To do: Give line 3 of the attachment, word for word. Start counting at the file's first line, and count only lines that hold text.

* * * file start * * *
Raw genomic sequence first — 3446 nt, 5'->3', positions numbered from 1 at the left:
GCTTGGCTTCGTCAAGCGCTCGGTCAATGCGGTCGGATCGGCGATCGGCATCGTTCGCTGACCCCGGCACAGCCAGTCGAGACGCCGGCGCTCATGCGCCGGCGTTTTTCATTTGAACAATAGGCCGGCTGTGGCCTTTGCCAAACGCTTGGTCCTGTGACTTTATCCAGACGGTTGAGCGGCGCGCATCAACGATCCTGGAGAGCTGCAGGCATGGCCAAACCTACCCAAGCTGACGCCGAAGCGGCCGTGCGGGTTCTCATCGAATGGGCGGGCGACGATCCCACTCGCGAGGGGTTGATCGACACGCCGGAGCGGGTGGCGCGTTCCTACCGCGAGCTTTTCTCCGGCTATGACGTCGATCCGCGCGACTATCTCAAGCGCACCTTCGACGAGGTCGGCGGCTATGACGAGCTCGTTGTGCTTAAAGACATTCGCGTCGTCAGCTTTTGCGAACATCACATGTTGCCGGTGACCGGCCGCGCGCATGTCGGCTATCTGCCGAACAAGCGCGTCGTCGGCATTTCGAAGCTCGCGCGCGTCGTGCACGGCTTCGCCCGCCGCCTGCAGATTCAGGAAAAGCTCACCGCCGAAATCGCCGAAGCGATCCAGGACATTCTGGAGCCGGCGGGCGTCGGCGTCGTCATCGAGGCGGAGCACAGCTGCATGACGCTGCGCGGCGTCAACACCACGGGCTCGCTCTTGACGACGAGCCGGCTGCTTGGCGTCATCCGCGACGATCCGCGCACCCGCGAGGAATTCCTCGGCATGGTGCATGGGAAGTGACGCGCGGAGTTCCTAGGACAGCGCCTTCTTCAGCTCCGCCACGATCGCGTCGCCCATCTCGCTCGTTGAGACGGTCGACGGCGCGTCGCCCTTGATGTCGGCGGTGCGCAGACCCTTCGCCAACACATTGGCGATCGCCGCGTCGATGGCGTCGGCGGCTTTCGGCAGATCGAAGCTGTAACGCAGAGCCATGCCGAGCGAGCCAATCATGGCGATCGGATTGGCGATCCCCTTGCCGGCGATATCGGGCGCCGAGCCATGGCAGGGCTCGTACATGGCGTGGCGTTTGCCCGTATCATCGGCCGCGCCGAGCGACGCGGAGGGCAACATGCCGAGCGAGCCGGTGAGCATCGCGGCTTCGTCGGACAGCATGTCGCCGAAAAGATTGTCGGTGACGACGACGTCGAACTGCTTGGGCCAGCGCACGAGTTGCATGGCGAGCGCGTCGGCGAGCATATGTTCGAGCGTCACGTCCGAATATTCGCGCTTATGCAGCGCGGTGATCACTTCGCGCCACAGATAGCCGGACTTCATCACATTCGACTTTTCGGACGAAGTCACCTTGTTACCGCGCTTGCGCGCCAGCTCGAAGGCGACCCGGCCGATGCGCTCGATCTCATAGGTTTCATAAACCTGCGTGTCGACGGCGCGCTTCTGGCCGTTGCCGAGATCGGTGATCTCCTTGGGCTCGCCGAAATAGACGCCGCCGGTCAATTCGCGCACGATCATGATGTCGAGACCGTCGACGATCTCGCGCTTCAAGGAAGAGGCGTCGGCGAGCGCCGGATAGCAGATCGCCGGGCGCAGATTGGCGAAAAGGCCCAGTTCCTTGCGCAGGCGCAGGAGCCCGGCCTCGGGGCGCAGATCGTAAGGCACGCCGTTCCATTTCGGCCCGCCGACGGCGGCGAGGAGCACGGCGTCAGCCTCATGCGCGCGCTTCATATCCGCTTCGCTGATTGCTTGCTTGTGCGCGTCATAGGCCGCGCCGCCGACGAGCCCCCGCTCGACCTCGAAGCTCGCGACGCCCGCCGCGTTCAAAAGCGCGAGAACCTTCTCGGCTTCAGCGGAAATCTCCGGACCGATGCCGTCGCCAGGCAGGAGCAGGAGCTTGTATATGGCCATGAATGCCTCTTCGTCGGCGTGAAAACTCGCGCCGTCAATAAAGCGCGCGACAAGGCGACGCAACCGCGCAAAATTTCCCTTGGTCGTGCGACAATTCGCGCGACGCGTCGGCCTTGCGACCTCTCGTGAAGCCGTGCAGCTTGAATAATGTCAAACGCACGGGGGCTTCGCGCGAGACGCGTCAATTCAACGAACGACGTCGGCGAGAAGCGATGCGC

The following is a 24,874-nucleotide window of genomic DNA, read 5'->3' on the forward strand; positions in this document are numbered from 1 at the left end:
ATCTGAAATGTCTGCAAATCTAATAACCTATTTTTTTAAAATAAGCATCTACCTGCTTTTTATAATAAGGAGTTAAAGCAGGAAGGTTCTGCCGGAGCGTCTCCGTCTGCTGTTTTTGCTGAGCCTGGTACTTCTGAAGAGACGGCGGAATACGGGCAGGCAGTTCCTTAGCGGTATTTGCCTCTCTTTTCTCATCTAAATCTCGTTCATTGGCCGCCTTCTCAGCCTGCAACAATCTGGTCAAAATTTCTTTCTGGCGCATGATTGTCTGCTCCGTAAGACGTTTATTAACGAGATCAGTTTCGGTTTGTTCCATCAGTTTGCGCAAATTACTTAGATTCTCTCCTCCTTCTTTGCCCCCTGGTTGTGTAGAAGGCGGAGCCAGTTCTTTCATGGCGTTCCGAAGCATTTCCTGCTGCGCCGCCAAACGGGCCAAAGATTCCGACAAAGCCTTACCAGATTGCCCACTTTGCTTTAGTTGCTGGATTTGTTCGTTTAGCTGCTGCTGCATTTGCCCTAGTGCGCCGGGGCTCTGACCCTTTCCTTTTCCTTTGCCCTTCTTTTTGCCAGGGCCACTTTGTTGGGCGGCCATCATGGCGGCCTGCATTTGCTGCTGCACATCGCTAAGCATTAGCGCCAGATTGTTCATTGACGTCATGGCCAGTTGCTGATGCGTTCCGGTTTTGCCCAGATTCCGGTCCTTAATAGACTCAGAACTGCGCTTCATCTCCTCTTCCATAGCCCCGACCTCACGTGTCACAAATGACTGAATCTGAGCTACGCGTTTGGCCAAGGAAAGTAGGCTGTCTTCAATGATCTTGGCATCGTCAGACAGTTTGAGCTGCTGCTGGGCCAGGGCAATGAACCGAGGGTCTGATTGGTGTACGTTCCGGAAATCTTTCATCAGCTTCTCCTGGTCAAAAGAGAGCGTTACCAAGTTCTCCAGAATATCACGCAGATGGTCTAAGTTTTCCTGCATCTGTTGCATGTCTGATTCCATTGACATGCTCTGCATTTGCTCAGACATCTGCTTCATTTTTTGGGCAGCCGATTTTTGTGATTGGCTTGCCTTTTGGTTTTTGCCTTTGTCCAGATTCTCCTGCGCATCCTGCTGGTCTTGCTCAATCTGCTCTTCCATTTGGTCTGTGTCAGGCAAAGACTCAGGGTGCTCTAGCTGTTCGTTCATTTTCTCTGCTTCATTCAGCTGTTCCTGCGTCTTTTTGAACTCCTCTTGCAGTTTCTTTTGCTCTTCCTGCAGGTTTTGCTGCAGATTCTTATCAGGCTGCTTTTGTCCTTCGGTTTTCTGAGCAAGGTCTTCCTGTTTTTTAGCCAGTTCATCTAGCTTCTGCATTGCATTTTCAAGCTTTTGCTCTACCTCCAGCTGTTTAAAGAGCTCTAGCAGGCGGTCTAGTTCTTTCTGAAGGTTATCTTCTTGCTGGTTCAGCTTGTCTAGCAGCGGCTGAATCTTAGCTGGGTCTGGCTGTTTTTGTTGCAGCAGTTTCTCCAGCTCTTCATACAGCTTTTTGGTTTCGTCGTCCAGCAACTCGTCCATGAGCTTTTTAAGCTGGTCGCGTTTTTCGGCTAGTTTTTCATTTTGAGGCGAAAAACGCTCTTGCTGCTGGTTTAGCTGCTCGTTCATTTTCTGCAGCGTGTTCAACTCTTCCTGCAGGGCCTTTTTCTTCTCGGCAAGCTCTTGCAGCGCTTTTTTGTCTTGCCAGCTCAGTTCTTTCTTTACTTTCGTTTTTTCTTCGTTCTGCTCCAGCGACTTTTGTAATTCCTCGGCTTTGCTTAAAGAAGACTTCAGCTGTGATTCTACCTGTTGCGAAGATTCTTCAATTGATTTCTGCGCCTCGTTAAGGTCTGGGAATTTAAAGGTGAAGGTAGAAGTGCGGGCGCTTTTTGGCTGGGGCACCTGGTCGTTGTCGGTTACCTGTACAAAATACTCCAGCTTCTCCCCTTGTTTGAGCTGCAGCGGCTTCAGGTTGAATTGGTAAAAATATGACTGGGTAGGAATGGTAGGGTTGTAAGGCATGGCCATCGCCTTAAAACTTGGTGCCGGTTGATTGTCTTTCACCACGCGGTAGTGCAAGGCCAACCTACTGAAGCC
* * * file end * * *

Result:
The following is a 24,874-nucleotide window of genomic DNA, read 5'->3' on the forward strand; positions in this document are numbered from 1 at the left end: